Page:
TouchKeys Bring New Expression To Traditional Keyboards

Developer Andrew McPherson has announced that TouchKeys – a musical instrument mod that transforms piano-style keyboards into an expressive multi-touch control surface – are now available to order, via a new site.

TouchKeys, originally introduced via a Kickstarter project, are touch sensors that can be added to the surface of any standard keyboard. They measure the location of your fingers, while retaining the familiar keyboard action. TouchKeys let you add vibrato, pitch bends, timbre changes and other expressive effects to your playing, by moving the position of your fingers on the key surfaces.

“There’s been a lot of really interesting work in polyphonic expressive controllers over the past few years,” McPherson told us. “One of the distinctive features of TouchKeys is that it gives the player note-by-note multidimensional control while retaining the familiar action and feel of the keyboard.”

Features: 

  • High Resolution – The sensors measure over 1500 points of resolution on the long axis of each key and 256 points on the narrow axis. That’s sub-millimetre accuracy!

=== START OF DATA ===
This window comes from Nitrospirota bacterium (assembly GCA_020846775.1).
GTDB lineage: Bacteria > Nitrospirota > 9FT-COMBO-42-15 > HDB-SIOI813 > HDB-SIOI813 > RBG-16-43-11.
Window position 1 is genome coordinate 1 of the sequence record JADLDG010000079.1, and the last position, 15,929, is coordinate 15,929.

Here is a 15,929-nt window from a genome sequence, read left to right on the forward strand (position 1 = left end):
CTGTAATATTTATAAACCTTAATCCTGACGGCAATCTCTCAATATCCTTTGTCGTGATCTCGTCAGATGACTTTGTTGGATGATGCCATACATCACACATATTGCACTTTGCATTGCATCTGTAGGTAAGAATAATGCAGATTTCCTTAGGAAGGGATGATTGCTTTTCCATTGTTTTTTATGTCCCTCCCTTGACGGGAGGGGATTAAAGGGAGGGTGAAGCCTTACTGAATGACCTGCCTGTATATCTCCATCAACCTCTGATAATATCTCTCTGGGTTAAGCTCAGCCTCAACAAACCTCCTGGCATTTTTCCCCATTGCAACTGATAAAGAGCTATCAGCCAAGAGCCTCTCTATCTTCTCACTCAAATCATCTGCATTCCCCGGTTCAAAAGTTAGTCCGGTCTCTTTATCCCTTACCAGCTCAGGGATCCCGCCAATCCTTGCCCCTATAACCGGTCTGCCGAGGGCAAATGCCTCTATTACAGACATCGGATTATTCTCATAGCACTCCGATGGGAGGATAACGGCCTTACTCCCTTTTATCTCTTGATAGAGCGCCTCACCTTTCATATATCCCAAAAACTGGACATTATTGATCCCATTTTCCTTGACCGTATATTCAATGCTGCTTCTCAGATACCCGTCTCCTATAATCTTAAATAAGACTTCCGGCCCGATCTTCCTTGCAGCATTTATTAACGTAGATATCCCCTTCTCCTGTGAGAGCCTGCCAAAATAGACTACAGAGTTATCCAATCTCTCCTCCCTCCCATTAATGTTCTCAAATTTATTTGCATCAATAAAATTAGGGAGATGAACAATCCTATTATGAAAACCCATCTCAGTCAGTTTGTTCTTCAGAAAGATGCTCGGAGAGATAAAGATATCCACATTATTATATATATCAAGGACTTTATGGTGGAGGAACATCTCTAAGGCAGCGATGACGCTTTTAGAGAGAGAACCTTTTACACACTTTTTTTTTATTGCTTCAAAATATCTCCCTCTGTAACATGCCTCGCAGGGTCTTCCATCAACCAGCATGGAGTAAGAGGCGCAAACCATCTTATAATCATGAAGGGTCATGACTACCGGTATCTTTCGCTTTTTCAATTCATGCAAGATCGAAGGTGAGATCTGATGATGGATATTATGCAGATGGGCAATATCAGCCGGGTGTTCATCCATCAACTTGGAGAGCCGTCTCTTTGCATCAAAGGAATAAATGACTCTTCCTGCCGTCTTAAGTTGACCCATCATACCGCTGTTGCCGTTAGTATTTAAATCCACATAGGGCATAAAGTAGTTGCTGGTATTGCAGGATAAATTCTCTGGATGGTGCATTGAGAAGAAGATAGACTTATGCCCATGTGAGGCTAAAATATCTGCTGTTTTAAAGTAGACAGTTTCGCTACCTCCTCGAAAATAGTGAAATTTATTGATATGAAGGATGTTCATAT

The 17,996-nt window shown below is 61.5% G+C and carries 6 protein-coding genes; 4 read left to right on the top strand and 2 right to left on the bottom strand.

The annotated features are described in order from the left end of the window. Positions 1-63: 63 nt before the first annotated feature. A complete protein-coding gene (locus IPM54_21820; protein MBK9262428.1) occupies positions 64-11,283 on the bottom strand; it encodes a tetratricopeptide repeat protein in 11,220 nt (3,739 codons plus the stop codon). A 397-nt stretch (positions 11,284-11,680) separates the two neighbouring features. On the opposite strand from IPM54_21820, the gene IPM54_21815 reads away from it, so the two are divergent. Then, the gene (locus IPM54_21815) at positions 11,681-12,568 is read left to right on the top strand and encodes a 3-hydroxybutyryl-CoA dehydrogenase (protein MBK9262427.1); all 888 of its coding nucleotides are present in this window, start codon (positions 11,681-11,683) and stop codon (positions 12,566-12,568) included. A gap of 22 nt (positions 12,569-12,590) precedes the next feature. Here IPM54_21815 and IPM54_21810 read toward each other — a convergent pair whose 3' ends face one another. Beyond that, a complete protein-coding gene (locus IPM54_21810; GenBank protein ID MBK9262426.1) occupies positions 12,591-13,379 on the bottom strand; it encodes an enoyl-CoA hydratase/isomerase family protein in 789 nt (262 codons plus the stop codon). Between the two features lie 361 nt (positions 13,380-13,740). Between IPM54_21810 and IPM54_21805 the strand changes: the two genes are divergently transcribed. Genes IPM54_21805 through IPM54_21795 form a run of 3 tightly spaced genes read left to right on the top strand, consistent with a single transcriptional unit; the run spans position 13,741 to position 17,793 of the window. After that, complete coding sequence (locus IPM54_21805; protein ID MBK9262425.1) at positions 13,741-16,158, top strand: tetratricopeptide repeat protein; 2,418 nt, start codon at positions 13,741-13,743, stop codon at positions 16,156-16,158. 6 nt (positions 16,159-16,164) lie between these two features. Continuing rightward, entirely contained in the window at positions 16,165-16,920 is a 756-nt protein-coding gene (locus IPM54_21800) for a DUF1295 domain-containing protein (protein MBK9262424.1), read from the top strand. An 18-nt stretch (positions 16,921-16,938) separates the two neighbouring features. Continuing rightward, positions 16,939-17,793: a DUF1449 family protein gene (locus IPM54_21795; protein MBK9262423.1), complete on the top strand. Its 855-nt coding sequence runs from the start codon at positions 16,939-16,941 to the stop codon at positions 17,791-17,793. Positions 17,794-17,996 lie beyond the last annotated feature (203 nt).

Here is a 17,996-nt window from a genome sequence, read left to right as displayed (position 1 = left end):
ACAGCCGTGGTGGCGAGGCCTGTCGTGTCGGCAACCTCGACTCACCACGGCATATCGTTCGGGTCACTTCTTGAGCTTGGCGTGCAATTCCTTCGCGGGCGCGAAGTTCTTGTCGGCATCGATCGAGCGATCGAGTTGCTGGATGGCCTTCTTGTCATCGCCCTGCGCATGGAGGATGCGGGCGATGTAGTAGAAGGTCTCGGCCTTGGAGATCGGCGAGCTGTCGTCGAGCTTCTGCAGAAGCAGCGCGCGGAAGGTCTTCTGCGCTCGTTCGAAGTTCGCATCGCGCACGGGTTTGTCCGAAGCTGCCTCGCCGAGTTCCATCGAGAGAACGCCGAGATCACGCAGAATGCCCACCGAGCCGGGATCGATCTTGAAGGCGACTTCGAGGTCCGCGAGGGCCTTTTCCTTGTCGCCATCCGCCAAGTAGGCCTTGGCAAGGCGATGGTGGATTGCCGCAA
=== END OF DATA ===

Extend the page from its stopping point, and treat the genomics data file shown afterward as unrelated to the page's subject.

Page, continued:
• Low Latency – The sensors are measured every 5 milliseconds for a natural, low-latency interaction.
  • Intuitive Mappings – Mappings between touch and sound are designed to be there when you need them and stay out of your way when you don’t. Mappings are fully customisable.
  • Standard Keyboard – The sensors fit any keyboard with full-sized keys, from a 2-octave portable keyboard to a 97-key Boesendorfer Imperial Grand piano. Choose from Classic or Inverted colouring.
  • XY Position – Every key, white or black, senses the horizontal and vertical position of the finger. (The narrow part of the white keys senses on the long axis only.).
  • Multi-Touch – Each key measures up to 3 touches, enabling new multi-finger techniques on the keyboard.
  • Contact Area – Contact area measurement distinguishes between the tip and the pad of the finger, which can be used as an additional control dimension.
  • Connected and Compatible- TouchKeys works with any MIDI synth or instrument, software or hardware. Connect TouchKeys to your computer (Mac, Windows, Linux) or choose the optional standalone hardware kit. TouchKeys connects to your computer by USB. The included software transforms the data from the touch sensors and your keyboard into control messages for any synth. The mappings are fully customisable, and can be different for different parts of the keyboard.